Mr. Ress, the lead counsel for plaintiffs, is a man approximately thirty-three years of age. He has been a member of the California Bar since 1967, although his involvement with Title VII litigation dates from 1971. Through circumstance or design, he now devotes a substantial part of his practice to Title VII cases and has a number of such cases pending in his office at the present time. Because no substantive motions were filed in the instant case, it is impossible for the Court to draw any conclusions about Mr. Ress's mastery of the rapidly developing law of Title VII. The Court does note, however, that it was advised that Mr. Ress has never actually tried a Title VII case. Under all the circumstances of the case and the nature of the legal work done by Mr. Ress, the Court concludes that a fair hourly rate for his time is $50 per hour.

Mr. Milligan, Mr. Ress's assistant in this case, is a man approximately thirty-one years of age. He has been a member of the California Bar since 1972. Mr. Milligan has fewer years of experience as an attorney than Mr. Ress and is, by his own admission, a less accomplished Title VII attorney than Mr. Ress. In a memorable expression of humility and respect, Mr. Milligan explained his inability to submit affidavits attesting to his skill in Title VII matters as resulting from his practice "in the shadow of his mentor". Under all the circumstances of the case and the nature of the legal work done by Mr. Milligan, the Court concludes that a fair hourly rate for his time is $35 an hour.

The process by which the Court arrived at the above hourly figures requires some explanation apart from the factors already mentioned. Claimants and Lockheed reached an agreement that the fees for "protracted litigation" charged by leading San Francisco law firms ranged from $40 per hour for associates to $90 per hour for partners. While this range of charges may provide some guidance, it must be noted that the instant case hardly qualifies as "protracted litigation". Lockheed made known its intention to settle the matter *834 before filing its answer, and serious settlement negotiations began shortly after the suit was filed. Thus, it was clear from a very early stage that settlement rather than litigation would be the method by which the dispute would be resolved. The legal work in this case was more closely akin to protracted contract negotiation than to protracted litigation.

While the average hourly rate for claimants' time is less than that charged by Lockheed's attorneys, the Court finds that the above rates are nonetheless appropriate. In an important sense, the comparison to the rates charged by leading San Francisco law firms is misleading. The overhead expenses of maintaining a firm in the heart of the City must be greater than those of maintaining a firm in the suburbs.[4] Furthermore, in the instant case, the attorneys for Lockheed took the responsibility for the preparation of all of the many drafts on which the negotiations were based. While claimants did have to expend a considerable amount of their own time in evaluating those drafts, they were freed from the considerable expense of having their staff produce the documents themselves. Finally, any evaluation of this kind is, in the final analysis, a subjective one. The Court has had the opportunity of observing claimants in court on numerous occasions and feels that the above hourly rates are fair in light of all the circumstances.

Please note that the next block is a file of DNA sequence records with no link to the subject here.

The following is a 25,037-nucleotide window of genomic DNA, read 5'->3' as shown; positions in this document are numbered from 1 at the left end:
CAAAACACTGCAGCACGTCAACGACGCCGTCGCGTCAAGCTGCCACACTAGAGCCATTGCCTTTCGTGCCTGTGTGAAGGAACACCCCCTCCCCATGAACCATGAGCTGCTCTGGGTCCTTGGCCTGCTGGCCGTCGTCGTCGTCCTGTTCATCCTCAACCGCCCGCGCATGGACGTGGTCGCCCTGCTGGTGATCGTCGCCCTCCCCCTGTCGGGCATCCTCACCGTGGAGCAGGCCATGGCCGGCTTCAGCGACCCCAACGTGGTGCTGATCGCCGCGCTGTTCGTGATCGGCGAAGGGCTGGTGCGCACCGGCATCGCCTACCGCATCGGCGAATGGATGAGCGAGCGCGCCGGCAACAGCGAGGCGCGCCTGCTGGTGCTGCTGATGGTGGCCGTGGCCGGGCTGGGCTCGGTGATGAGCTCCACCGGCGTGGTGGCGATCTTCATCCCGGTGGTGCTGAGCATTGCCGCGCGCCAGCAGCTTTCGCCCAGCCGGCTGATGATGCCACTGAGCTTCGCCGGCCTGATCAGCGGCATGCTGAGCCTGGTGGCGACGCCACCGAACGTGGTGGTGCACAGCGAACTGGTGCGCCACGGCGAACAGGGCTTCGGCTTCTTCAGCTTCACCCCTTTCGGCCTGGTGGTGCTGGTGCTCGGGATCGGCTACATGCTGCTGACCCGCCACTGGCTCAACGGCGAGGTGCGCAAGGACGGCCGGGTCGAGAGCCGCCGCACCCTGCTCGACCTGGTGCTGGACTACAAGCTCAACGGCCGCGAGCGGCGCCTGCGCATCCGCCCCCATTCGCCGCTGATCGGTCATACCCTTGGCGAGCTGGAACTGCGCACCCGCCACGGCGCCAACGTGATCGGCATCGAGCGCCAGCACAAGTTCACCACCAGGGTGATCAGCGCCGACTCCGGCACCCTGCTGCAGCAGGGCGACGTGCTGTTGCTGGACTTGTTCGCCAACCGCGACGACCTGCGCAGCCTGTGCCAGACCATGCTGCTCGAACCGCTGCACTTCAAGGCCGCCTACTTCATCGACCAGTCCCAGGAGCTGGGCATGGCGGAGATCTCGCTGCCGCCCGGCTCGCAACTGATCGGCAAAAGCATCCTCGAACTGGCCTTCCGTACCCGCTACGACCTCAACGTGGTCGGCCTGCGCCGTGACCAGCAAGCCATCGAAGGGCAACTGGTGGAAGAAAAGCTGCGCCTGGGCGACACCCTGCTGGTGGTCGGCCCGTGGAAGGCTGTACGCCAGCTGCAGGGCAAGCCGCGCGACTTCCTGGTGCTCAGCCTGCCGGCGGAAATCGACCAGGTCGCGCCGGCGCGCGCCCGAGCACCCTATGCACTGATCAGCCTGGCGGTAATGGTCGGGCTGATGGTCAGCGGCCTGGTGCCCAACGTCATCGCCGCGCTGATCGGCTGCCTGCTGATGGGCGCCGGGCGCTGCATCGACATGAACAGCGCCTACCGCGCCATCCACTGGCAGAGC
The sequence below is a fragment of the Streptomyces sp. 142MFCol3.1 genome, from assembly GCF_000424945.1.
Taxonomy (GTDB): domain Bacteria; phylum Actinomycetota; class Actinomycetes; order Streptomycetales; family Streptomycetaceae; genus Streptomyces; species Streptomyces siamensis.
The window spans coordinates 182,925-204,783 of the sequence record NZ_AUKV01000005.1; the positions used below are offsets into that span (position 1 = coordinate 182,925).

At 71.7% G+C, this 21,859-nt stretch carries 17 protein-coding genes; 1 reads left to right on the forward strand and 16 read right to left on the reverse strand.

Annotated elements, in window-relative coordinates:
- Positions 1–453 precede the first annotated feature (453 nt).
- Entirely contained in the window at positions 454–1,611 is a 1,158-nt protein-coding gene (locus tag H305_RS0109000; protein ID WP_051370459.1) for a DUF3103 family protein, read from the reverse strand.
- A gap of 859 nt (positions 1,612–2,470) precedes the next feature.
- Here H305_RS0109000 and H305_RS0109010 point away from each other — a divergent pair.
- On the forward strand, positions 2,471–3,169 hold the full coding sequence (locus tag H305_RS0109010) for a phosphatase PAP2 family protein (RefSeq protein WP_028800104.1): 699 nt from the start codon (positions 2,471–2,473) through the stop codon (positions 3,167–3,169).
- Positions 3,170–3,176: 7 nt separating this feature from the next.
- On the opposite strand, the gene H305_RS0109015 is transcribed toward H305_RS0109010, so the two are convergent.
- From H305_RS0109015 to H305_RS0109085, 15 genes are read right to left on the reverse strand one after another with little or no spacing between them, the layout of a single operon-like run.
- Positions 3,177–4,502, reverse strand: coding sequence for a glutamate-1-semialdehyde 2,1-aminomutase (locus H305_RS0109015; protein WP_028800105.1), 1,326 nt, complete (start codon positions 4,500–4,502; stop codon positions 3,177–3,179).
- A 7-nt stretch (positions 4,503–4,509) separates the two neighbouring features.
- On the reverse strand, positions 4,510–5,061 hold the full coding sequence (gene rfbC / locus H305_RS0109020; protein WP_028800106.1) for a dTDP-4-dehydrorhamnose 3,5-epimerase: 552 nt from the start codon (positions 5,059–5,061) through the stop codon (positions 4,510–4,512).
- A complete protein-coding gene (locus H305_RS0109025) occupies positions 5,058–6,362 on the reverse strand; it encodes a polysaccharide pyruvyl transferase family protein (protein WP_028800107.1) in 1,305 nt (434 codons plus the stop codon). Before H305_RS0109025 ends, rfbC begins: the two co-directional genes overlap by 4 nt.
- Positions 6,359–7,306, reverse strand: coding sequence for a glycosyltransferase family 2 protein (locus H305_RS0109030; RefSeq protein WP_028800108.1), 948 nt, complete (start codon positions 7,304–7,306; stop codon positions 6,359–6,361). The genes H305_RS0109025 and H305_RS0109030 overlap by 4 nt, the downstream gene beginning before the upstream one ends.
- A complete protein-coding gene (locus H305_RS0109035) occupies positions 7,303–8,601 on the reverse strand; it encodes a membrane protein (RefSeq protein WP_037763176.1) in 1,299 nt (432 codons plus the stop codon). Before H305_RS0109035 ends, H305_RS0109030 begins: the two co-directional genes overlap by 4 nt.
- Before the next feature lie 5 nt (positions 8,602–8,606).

It has been recognized in a number of cases that certain adjustments may be necessary to the basic award derived from the Court's findings of the number of hours expended and the appropriate hourly rate. The first potential adjustment to be discussed is an increase based on the contingent nature of ultimate success in litigation. For example, in addressing the question of attorneys' fees in the context of an antitrust settlement, the Lindy court, supra, 487 F.2d at 168, stated that the existence of criminal convictions providing a prima facie case for subsequent civil litigants under the Clayton Act might so reduce the contingency of success that little, if any, increase would be appropriate. Similarly, in the instant case, Lockheed's early statement of its intention to settle the case substantially reduced the contingency of failure. As stated above, the prospect facing claimants was never the stark alternative of victory or defeat (with the attendant threat of no payment at all). Rather, the only uncertainty involved the terms of the settlement and its timing. Claimants have argued that other contingencies justify an increase under this heading, principally the contingency of establishing the number of hours expended and the contingency of establishing an "acceptable" hourly rate. These contingencies, however, are an unavoidable part of a claim for attorneys' fees and do not merit additional compensation.

The Court has concluded that a moderate "contingency" increase is appropriate in this case. The shape of the ultimately accepted settlement agreement was an unknown, although not as great as that in contested litigation. The Court is also sensitive to the fact that claimants' recovery of fees has been postponed for a substantial period during which the inflation rate has been extremely high. Thus, the dollars received now for services rendered at the beginning of this case are less valuable than they would have been if claimants had been able to receive payment on a regular basis. Because billing rates take into account contingencies such as non-payment and deferred payment, inflation does not constitute an automatic basis for a contingency increase. Nevertheless, it is a factor which a court may legitimately consider in arriving at an *835 appropriate fee award. For these reasons, the Court finds that the amount of the award should be increased by 20%.